FOXBOROUGH, Mass. — The New England Patriots have a quarterback, tight end and wide receiver who are among the best at their positions in the NFL.
Add Brandon Lloyd to that rich mix, and the passing game should be even better than the one that took them to the Super Bowl last season.
"We'll see," Lloyd said.
In the preseason, the Patriots' new deep threat displayed little of what he can do, catching just one pass for 12 yards. That was one more reception than Wes Welker, who led the league with 122 last season. And Rob Gronkowski caught only five passes in those games.
Of course, the stars often play sparingly in August. Tom Brady sat out two of the four games, in fact, and played only two series in another.
So even though history strongly suggests another outstanding passing attack — especially with Lloyd signing as a free agent — the first real test comes Sunday in the season opener at Tennessee.
"I'm excited to see how we all come together and are able to make plays," Lloyd said Wednesday. "By me saying, 'we'll see,' it's a fair statement because we all haven't been out getting live action yet."
They should make quite a few plays with Brady starting his 13th NFL season.
He threw for 5,235 yards in 2011, the second most in league history. In 2010, he was the NFL's most valuable player and in 2009, he was the comeback player of the year. But what about the unknown portion of this group, and the chemistry — or lack thereof — because of the light preseason regimen?
"You don't know, but you have confidence that you can do it when it matters," Brady said. "Everything needs to be proven. It's not like the predictions you make on Wednesday all come true."
Welker may not reach his 122-catch total of last season. Gronkowski might fall short of his 90. And tight end Aaron Hernandez could end up with fewer than his 79.
"When a guy like Wes has 122 catches, a lot of times the coverage dictated that the ball go to Wes," Brady said. "Now if they choose to tighten the coverage on Wes, then the ball goes somewhere else. So it's just a matter of trying to evaluate what they're trying to do defensively and try to make a good decision at quarterback in order to get the ball to the guy that should get it."
During preseason, nine wide receivers, four tight ends and six running backs caught passes. Of those 19 players, only eight are still on the roster.
The time is past when the Patriots try out some plays and give an opportunity to players to show whether they deserve a roster spot. Now, everything counts and the regulars play most of the game.
"It's for real. It's go time," Gronkowski said. "Everyone's out there. There's no messing around. (There's) not someone just trying to try out the play or anything. It's all go. Every play counts."
Even coach Bill Belichick is wondering how those plays will work out, despite watching his players during training camp with a careful eye.
"I don't think you know anything right now," he said. "It just hasn't been tested under fire. Things you think are going to be good may not be that great. Things that you're worried about, might be OK. I think that's what opening day, that's really what that's about. Preseason, teams aren't gameplanning for you, you don't see the matchups. It's just not the same."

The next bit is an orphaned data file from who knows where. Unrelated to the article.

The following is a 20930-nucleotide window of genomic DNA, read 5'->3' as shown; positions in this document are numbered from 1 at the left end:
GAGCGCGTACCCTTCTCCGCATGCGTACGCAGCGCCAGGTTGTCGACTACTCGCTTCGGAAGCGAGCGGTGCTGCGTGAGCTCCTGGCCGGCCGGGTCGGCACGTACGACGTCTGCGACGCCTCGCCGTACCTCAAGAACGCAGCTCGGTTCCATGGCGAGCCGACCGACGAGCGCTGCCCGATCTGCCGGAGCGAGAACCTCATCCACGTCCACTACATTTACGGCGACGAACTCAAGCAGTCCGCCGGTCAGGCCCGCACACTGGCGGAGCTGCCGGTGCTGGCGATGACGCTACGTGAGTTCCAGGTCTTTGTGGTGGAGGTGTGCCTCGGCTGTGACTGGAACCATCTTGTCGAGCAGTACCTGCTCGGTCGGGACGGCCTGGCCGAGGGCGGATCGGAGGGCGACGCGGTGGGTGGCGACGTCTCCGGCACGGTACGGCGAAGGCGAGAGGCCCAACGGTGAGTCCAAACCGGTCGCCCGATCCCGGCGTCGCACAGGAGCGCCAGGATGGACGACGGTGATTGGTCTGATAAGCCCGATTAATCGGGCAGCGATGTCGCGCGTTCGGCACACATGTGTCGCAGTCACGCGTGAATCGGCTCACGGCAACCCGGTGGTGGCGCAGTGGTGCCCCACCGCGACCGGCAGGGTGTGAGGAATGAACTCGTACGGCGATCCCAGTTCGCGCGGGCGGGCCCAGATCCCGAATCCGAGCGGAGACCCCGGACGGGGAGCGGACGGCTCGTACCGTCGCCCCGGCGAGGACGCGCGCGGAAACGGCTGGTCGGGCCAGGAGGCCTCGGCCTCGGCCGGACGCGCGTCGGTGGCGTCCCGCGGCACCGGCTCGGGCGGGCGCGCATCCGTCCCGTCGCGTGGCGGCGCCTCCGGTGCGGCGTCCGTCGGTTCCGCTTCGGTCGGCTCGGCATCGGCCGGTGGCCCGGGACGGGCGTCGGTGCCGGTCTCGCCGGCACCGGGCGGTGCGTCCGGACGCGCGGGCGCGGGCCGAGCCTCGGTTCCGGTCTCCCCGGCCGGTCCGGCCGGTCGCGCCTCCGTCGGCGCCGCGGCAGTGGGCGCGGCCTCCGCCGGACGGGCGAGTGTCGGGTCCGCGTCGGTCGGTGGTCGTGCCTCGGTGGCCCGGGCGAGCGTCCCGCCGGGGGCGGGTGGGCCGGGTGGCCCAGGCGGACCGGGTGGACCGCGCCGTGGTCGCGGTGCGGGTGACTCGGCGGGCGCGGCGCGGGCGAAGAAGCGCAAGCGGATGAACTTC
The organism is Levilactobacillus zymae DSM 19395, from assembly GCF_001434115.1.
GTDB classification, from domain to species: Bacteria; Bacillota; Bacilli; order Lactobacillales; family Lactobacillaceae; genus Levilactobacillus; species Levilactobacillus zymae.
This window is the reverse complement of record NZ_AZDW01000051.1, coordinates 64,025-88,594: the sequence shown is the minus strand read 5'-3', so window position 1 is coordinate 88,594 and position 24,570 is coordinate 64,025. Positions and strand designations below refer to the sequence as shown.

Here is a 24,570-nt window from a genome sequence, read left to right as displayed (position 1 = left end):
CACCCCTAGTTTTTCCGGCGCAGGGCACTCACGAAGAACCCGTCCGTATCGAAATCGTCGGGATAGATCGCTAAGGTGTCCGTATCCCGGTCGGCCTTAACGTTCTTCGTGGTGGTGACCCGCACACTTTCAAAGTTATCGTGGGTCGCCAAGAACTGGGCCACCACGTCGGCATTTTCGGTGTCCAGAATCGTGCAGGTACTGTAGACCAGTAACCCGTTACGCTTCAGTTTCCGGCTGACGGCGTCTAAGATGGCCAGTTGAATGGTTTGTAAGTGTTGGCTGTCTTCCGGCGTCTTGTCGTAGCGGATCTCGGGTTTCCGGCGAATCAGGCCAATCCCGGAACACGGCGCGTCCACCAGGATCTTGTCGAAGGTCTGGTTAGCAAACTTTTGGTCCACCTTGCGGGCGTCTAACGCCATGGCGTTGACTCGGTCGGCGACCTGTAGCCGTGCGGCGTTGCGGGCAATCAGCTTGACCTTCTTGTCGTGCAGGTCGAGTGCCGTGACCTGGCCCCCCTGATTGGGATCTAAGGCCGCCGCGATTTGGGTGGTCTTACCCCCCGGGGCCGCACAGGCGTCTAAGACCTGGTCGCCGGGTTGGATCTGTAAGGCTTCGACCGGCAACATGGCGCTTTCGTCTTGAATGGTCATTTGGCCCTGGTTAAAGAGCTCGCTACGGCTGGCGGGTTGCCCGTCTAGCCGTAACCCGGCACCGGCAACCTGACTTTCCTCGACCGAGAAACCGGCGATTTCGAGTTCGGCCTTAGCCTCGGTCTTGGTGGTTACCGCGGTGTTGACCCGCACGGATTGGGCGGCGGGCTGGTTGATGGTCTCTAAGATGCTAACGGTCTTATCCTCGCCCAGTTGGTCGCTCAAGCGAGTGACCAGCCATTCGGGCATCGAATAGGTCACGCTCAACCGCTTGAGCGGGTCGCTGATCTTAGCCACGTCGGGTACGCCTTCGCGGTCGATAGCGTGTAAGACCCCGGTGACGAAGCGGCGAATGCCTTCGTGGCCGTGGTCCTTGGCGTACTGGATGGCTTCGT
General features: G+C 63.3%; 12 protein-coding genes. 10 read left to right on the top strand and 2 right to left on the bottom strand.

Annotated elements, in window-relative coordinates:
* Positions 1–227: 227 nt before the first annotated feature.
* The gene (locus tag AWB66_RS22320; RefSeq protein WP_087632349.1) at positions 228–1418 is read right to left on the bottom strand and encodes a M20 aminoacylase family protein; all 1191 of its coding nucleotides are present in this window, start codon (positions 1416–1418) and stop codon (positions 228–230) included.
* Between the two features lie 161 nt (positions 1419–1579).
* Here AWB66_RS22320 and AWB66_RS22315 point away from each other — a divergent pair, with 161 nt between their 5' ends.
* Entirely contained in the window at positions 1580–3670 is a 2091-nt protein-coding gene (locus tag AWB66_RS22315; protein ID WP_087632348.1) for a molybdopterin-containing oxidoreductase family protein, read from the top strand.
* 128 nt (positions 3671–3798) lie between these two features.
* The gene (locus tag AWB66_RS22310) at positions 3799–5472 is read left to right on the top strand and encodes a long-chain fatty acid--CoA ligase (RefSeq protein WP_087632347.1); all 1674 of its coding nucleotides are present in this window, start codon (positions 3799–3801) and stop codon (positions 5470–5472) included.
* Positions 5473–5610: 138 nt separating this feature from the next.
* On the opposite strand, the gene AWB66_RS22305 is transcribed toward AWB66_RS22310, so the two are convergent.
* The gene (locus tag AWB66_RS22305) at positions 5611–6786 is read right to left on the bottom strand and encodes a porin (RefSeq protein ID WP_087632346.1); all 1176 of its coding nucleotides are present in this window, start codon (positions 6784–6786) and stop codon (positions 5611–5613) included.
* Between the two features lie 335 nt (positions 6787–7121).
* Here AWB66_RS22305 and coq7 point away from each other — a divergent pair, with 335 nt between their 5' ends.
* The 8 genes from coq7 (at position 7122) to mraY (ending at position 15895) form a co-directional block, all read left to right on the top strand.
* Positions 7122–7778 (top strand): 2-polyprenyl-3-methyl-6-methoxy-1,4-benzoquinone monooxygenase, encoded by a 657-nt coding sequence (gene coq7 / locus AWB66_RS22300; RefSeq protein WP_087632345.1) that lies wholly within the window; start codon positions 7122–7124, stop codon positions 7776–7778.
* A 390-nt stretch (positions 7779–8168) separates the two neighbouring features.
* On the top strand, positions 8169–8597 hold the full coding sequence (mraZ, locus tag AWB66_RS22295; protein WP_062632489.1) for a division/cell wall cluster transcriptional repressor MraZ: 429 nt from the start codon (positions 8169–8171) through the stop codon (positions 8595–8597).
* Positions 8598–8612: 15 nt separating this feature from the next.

The Patriots were 1-3 and scored only six touchdowns. The Titans were 3-1 and scored 10. Neither team, of course, showed everything it can do during those games. And at the same time, they did some things they won't do on Sunday. That only complicates the opponent's preparation.
"You have to deal with what you've seen because that's what they're working on," Brady said, "and you have to deal with things that could come up because you understand that they're probably holding some things back."
He might have been more comfortable if the Patriots hadn't cut three players he had worked very closely with for years. Wide receiver Deion Branch, center Dan Koppen and quarterback Brian Hoyer were released last Friday when teams trimmed down to the regular-season limit of 53 players.
"In some ways, you become a bit desensitized to it," Brady said. "It's not my decision, so I can't really think about it too much other than supporting your friends and what they're going through. But it's not like I can go in and lobby for guys."
He learned that early in his career.
"I think you realize at a young age that you really don't know what you don't know. So you see guys in the springtime that have great spring camps," he said. "I remember my second year, we had a receiver, Aaron Bailey, that was pretty good. I thought, 'Man, this guy is really good,' and then we released him and I couldn't believe it. 'Man, we released that guy. He's the one that made all the plays.'
"That's just what happens. You see a lot of players come and go and you just learn to deal with it."
On Sunday, he'll do it in in his 11th straight season-opening start.
"You can make a bunch of predictions, but it really doesn't matter because you have to go out there and prove it," Brady said. "You say, 'How prepared are we?' or 'How prepared are we to this point?' Well, we'll know Sunday afternoon at about 4:00. We'll see if all the work that we put in is really going to pay off."